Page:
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Thursday, 6 October 2016
Junior WAEC To Be Scrapped?! See Shocking Details
The Kogi State House of Assembly on Thursday called for abolition of the transition examinations from Junior Secondary School to Senior Secondary School classes in schools across the state.
The Assembly made the call in a resolution following the adoption of a motion calling on the state government to abolish multiple-examination system being operated by the state Ministry of Education and its agencies.
Mr. Linus Eneche (PDP-Olamaboro), who moved the motion at the plenary in Lokoja, said that the transition examinations had no relevance and any direct impact on the educational development of students.
Eneche said that the education ministry, vested with the mandate of providing policy framework for smooth operation of the primary, secondary and tertiary institutions, ought to take cognisance of resources available to parents and guardians.
He frowned at what he described as “exploitative duplication of examinations” in secondary education in the state “all in the name of preparing the pupils for WAEC, NECO or NAPTEB”.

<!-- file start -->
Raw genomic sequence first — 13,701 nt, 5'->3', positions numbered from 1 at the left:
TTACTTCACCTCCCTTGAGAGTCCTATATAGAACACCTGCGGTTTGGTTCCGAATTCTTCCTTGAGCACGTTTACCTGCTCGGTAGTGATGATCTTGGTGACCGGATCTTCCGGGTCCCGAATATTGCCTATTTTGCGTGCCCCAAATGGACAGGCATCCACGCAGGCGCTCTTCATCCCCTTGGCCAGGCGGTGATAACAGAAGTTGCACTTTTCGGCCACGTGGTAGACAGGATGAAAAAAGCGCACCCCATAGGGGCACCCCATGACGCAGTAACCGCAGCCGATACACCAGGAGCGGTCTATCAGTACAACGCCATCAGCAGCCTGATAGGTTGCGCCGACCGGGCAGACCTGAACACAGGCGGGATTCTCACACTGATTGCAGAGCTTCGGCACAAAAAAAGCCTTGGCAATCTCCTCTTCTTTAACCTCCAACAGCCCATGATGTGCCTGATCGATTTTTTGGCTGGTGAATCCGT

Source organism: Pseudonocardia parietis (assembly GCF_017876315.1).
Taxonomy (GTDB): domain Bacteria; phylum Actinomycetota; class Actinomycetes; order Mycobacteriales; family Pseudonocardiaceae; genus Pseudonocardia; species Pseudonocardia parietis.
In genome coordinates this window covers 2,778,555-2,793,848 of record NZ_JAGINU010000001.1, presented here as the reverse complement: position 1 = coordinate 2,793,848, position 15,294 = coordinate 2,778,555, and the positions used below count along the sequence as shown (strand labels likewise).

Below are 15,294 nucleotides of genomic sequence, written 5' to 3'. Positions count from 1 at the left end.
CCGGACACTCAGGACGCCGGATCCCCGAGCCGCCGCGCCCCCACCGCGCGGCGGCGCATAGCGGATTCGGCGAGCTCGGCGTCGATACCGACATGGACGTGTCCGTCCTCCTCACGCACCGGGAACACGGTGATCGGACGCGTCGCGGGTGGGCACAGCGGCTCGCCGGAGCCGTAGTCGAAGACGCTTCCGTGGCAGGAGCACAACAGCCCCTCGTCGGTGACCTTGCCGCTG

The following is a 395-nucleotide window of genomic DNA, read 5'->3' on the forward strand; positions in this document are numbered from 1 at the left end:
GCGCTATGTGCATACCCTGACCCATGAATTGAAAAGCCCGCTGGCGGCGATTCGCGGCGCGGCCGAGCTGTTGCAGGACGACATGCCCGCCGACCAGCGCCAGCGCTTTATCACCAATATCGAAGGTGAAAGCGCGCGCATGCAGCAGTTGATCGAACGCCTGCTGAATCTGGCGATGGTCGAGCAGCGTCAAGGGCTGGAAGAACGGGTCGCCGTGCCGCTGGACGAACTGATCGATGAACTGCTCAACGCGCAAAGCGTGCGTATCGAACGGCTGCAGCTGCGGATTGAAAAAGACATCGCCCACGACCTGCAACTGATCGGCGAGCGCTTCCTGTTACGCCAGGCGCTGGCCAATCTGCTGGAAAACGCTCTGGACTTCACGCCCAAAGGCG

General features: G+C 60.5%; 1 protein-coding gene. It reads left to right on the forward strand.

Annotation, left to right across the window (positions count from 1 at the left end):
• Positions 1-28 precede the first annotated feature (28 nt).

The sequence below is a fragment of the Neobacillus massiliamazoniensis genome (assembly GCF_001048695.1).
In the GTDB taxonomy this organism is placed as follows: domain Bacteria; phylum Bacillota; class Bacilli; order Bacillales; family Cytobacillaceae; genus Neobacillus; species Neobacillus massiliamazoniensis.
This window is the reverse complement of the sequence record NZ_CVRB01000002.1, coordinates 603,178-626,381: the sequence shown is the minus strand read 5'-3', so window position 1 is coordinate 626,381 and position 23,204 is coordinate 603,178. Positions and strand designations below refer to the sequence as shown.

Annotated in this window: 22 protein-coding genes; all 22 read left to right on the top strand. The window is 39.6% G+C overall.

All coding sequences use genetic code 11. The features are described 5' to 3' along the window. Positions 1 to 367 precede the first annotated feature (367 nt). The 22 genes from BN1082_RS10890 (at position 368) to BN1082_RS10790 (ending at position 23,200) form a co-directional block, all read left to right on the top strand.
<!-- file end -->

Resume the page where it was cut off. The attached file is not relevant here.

“We have secondary examinations as the Transition Examination, Mock Examination, WAEC, NECO and Promotional Examination from SS2 to SS3.
“These examinations take place simultaneously, paid for and in most cases, not marked.”
Eneche said that the transition examination, which was a duplication of the third term promotion examination, was introduced when the state government took over payment of WAEC fees as instrument for selecting candidates.
“Whereas the Kogi State Government has already withdrawn its sponsorship of candidates for the aforementioned examination (WAEC), coupled with the economic realities of recession at the micro and macro levels, this examination is no longer feasible”, he said.
He urged government to reduce the burden on parents in view of the prevailing economic and social realities which had made it impossible for them to pay for transition examination, Mock, WAEC NECO and three terminal examinations within one year.
Seconding the motion, Hassan Abdullahi (APC-Dekina-Okura) said that the transition examination, among many others, had no value.
He said that constituents had often confronted state legislators with requests to assist with payment of WAEC and NECO fees.
Supporting the motion, Sunday Shigaba (PDP-Bassa) said that the psychological effect of stopping or withholding a student from writing an examination on account of his parents’ inability to pay the fees could be traumatic.
In his ruling, the Speaker of the House, Alhaji Umar Imam, agreed that the burden on civil servants with more than one child in schools to pay all the fees in one fell swoop was enormous.
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